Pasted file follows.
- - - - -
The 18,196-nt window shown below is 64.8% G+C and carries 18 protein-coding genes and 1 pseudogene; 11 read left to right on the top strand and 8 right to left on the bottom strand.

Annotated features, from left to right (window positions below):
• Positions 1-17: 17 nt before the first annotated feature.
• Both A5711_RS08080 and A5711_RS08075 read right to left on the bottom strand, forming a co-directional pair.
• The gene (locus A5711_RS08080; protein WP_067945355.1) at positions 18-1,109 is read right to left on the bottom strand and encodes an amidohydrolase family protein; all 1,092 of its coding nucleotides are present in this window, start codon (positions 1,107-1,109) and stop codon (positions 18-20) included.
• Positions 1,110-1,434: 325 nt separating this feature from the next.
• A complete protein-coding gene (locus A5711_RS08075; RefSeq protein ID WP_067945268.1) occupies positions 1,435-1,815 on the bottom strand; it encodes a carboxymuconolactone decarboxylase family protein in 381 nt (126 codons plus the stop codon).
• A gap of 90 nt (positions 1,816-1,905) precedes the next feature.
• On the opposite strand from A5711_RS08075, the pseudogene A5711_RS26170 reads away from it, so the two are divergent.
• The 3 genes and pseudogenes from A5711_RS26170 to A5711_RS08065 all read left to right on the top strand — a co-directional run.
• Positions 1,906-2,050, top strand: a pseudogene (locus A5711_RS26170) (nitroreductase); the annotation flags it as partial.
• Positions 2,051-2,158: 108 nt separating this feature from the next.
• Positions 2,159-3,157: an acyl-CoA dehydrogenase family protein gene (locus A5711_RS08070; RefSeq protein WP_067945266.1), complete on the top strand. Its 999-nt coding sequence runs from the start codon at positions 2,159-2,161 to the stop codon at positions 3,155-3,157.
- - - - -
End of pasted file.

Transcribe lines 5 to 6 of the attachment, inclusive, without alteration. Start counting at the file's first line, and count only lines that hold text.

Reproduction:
• The gene (locus A5711_RS08080; protein WP_067945355.1) at positions 18-1,109 is read right to left on the bottom strand and encodes an amidohydrolase family protein; all 1,092 of its coding nucleotides are present in this window, start codon (positions 1,107-1,109) and stop codon (positions 18-20) included.
• Positions 1,110-1,434: 325 nt separating this feature from the next.